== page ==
A New Approach to Link Satellite Observations with Human Health by Aircraft Measurements

  • Britta Mey
  • Manfred Wendisch
  • Heiko J. Jahn
Part of the Contributions to Statistics book series (CONTRIB.STAT.)


Anthropogenic ambient aerosol pollution is a worldwide obvious phenomenon and causes adverse health effects. Particularly large cities are affected. According to the World Health Organization, about 0.8 million deaths can be attributed to urban particulate air pollution globally (WHO 2002). Mostly resulting from combustion processes, aerosol particles (particulate matter, PM) can cause or exacerbate respiratory, cardiovascular diseases as well as lung cancer (Pope et al. 2002; Pope and Dockery 2006; Schulz et al. 2005). The health effects of aerosol particles are, among others, determined by particle size, their chemical composition, duration and degree of exposure and number concentration.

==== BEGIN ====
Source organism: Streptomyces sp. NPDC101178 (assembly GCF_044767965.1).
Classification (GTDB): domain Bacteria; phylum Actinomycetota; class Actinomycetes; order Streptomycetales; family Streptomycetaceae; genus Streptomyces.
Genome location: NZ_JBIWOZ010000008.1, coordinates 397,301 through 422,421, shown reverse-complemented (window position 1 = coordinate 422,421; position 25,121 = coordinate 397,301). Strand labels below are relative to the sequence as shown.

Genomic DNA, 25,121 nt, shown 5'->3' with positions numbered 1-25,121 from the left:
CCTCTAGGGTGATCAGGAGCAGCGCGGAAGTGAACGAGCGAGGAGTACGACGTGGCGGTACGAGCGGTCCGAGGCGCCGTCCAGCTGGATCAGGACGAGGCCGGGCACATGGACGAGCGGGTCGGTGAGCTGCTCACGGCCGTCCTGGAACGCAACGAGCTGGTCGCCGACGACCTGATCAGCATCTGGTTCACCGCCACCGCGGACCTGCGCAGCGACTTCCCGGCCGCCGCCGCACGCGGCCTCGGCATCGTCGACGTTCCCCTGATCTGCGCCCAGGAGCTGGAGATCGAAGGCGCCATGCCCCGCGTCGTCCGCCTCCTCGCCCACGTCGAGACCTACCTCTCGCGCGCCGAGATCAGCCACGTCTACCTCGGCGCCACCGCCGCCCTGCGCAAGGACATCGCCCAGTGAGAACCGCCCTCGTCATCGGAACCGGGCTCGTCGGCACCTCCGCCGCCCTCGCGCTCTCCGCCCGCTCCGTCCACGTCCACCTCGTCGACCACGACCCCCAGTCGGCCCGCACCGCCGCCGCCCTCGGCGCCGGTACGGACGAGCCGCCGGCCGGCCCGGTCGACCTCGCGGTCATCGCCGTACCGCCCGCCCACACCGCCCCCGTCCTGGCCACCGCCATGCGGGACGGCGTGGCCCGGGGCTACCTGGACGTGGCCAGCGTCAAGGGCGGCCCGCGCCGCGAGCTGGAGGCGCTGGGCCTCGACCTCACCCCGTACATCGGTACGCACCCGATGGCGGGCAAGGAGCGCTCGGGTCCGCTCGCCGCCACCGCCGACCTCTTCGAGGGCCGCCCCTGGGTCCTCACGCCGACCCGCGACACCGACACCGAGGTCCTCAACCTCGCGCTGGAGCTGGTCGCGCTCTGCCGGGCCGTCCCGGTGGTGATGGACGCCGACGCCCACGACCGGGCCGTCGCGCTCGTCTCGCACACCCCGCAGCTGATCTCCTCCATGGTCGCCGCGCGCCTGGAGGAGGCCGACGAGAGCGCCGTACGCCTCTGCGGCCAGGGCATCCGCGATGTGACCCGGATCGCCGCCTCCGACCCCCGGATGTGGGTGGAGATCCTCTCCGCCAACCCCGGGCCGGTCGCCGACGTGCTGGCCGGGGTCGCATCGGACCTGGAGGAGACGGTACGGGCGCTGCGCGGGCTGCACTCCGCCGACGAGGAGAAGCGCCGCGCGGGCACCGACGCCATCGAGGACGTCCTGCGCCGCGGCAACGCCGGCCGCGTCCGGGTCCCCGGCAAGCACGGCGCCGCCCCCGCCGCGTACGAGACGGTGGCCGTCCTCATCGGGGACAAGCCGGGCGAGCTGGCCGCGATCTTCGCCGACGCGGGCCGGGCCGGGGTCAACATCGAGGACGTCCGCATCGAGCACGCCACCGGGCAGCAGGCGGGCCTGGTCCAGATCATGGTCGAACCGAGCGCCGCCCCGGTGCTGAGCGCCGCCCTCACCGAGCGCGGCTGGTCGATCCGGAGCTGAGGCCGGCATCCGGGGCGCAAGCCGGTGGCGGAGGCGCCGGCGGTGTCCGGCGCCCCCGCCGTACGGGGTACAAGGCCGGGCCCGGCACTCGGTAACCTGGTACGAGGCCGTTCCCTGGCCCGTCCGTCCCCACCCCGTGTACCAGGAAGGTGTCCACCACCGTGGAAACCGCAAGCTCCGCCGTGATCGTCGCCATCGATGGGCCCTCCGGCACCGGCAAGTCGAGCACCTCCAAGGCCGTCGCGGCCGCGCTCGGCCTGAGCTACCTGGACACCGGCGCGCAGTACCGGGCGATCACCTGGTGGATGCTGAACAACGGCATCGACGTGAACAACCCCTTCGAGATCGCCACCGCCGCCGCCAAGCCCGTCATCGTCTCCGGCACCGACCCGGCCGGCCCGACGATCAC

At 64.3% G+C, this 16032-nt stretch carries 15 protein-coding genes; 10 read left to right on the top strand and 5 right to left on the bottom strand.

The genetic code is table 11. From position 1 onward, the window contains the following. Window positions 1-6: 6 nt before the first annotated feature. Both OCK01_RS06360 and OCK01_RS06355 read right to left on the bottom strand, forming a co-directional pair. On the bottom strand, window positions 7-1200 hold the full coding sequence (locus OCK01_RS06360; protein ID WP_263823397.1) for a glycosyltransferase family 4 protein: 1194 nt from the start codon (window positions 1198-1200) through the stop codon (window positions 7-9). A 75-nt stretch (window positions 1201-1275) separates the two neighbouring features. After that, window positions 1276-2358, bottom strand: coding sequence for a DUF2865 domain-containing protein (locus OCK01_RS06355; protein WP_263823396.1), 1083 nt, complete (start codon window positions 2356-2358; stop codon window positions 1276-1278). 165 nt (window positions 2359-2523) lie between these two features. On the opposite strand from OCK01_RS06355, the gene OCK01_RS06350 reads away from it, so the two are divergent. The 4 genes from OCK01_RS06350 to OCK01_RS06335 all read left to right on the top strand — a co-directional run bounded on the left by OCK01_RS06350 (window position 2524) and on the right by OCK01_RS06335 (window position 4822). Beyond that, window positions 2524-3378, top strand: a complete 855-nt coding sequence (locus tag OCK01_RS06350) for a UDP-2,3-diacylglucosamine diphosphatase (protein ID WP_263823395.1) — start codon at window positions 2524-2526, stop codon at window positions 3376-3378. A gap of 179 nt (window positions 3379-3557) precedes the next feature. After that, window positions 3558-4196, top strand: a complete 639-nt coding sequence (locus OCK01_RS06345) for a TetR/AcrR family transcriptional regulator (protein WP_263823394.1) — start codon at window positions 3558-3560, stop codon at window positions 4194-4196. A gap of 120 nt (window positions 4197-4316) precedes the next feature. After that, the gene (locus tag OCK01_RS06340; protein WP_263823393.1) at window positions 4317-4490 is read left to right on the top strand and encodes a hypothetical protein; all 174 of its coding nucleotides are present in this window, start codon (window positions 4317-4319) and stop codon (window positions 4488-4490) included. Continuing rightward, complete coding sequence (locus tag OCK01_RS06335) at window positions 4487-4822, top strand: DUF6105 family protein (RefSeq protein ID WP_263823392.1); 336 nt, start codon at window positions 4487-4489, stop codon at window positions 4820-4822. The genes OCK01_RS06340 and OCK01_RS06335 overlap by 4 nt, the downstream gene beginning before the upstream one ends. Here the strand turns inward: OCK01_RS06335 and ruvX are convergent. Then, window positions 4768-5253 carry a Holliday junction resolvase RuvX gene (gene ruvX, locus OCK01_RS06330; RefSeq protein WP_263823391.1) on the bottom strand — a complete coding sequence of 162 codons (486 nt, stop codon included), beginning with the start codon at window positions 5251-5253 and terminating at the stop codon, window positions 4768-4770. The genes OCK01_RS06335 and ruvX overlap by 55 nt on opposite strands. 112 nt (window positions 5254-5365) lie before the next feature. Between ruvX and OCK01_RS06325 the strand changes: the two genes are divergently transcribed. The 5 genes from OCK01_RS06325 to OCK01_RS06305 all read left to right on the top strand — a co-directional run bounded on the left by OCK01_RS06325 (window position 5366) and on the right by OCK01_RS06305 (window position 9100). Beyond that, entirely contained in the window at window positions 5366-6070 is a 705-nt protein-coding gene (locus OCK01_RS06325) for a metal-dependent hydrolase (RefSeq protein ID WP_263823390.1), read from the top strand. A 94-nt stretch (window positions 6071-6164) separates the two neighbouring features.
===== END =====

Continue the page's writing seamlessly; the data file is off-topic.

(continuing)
Aerosol Particle Aerosol Optical Depth Public Health Research Cascade Impactor Coarse Mode 



We thank the German Research Foundation (DFG) for the funding within the priority program SPP 1233 Megacities – Megachallenge: Informal Dynamics of Global Change. Furthermore, we are grateful to the Institute of Remote Sensing Applications (IRSA), Chinese Academy of Sciences, in particular to GU Xingfa and YU Tao, for the fruitful cooperation.


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Copyright information

© Springer-Verlag Berlin Heidelberg 2011

Authors and Affiliations

  • Britta Mey
    • 1
  • Manfred Wendisch
    • 1
  • Heiko J. Jahn
    • 2
  1. 1.Leipzig Institute for Meteorology (LIM)University of LeipzigLeipzigGermany
  2. 2.Department of Public Health Medicine, School of Public HealthBielefeld UniversityBielefeldGermany

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